Gut inflammation is behind things like food sensitivities, IBS, IBD, and other chronic gut conditions.
In Celiac Disease, where your body is mounting an attack on its own tissue, there’s going to be some inflammation present.
Having untreated Celiac Disease can result in systemic inflammation. But generally, most of the inflammation is going to be constrained to the small intestine where the actual autoimmune response is taking place.
This inflammation can lead to other gut disorders and a gut that is leaky and just doesn’t function well in general.
Leaky gut, general impaired motility, and imbalance can be a root issue behind the development of bacterial overgrowths, including SIBO.
And SIBO in itself can also cause localized and systemic inflammation. Having bacteria in the small intestine, where they’re not meant to be, can cause inflammation of the mucosal membranes in the gut.
So, the relationship between Celiac Disease and SIBO is not a one-way street. Both gut conditions can cause an increase in inflammation, which can make your gut more susceptible to developing other gut pathologies.
Malabsorption is a common theme in both Celiac Disease and SIBO.
SIBO has been shown to impair both the structure and the function of the small intestine. Which makes sense if you think about it.
There are bacteria in your small intestine, where they don’t belong. They’re competing with your own gut for food and producing gas and other metabolites when they do consume that food.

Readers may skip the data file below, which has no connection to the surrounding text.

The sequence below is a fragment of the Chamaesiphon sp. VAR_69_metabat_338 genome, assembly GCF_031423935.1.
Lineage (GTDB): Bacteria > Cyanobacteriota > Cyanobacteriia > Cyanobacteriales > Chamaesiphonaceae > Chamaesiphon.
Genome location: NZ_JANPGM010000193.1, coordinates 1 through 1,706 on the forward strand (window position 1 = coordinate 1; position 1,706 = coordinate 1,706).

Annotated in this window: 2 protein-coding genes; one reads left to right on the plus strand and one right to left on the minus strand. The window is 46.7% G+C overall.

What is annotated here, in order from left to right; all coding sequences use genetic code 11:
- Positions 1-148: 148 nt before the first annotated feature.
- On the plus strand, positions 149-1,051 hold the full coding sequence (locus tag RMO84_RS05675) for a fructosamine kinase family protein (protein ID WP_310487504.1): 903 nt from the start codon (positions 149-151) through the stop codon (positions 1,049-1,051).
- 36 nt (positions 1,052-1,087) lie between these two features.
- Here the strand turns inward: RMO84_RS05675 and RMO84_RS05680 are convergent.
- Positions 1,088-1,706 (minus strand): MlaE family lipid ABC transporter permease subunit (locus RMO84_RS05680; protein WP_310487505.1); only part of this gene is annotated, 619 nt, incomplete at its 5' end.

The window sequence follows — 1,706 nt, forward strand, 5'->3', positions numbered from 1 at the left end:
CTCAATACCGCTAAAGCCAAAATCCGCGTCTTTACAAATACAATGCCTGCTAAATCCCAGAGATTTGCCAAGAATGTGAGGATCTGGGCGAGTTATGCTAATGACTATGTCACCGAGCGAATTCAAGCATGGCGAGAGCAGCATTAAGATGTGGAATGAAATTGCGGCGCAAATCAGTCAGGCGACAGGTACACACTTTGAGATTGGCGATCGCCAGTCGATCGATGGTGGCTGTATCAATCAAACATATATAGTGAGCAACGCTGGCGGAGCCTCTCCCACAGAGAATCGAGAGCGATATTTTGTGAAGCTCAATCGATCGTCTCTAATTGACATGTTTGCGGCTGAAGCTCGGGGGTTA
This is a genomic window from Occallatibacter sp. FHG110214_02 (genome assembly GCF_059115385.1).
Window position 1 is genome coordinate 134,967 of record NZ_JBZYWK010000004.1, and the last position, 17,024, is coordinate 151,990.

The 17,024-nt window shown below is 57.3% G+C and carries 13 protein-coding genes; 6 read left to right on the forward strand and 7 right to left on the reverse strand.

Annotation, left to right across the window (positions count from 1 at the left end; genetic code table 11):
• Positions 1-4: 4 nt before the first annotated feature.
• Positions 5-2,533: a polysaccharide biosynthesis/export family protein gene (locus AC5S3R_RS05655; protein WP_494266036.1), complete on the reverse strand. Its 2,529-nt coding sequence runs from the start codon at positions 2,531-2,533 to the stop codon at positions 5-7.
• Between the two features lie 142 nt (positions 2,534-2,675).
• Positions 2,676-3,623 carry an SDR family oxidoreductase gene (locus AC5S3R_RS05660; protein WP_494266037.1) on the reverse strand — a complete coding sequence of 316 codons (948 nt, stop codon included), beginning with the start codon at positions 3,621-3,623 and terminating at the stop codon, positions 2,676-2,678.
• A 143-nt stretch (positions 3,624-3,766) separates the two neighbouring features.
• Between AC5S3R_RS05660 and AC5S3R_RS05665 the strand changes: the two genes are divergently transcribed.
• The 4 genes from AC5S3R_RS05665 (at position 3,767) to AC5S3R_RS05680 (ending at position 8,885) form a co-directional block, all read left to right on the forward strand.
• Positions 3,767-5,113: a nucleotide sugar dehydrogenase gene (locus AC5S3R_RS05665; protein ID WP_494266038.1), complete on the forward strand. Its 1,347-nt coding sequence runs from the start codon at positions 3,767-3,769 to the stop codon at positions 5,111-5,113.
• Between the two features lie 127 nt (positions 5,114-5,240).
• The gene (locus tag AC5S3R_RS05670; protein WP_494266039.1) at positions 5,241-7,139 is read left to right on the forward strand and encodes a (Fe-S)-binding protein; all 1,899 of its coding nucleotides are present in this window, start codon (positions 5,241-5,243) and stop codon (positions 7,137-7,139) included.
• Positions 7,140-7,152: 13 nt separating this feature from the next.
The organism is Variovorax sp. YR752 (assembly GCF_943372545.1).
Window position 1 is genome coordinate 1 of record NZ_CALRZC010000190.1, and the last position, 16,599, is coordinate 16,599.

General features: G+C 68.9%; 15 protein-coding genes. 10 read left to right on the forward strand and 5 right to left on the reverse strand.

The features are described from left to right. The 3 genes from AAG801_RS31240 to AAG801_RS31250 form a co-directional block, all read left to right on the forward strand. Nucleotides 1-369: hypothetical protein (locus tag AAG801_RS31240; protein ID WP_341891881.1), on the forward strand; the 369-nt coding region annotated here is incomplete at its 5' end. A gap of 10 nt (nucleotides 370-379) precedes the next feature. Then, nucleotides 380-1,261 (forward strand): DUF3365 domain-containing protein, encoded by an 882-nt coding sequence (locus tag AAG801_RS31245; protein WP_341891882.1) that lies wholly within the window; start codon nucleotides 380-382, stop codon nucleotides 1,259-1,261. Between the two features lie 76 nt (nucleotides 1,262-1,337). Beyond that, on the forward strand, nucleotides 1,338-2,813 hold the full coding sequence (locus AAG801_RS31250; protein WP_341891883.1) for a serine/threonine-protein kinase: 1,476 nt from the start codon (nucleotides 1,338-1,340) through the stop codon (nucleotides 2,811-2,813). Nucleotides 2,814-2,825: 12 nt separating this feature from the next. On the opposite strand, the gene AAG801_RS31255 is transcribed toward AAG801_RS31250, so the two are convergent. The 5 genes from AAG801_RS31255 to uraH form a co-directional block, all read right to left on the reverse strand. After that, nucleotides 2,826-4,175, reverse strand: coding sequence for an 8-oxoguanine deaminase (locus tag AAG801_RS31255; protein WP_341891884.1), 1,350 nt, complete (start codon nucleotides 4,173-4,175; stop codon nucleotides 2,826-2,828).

For this reason, SIBO can significantly interfere with how well you can digest and absorb nutrients. And having these unwelcome bacteria reside in your small intestine can result in damage to the lining of the gut.
This damage is similar to, but definitely less severe, the damage that occurs when someone with Celiac Disease ingests gluten.
Both SIBO and Celiac Disease can affect how well the small intestine functions. In both cases, it’s likely that the lining of the small intestine is going to be affected. And this impact on the gut lining keeps us from optimally absorbing the nutrients and calories from your food.
Again, this doesn’t mean that Celiac Disease definitely causes SIBO, or the other way around. It just means that both of these conditions can result in digestive impairment and damage to the small intestine.
And when the small intestine isn’t functioning optimally, it leaves the door open for other gut conditions to arise.
The Bottom Line on SIBO and Celiac Disease
Both SIBO and Celiac disease can elicit similar reactions and responses in the gut. This not only makes these two conditions very similar symptomatically, but it also indicates that there is a pathological connection between the two.
People who have Celiac Disease are more likely to also have SIBO than the general population. And having SIBO can likely put you at greater risk for developing Celiac Disease if you have the genes for it.
Being aware of the connection between these two conditions can help you advocate for your own health if you’re still experiencing symptoms even after initial diagnosis.
Many times, when a gluten-free diet doesn’t completely resolve symptoms in someone with Celiac Disease, SIBO is the culprit.
And while there is a connection, it’s important to work with a trained medical professional to get a definitive diagnosis.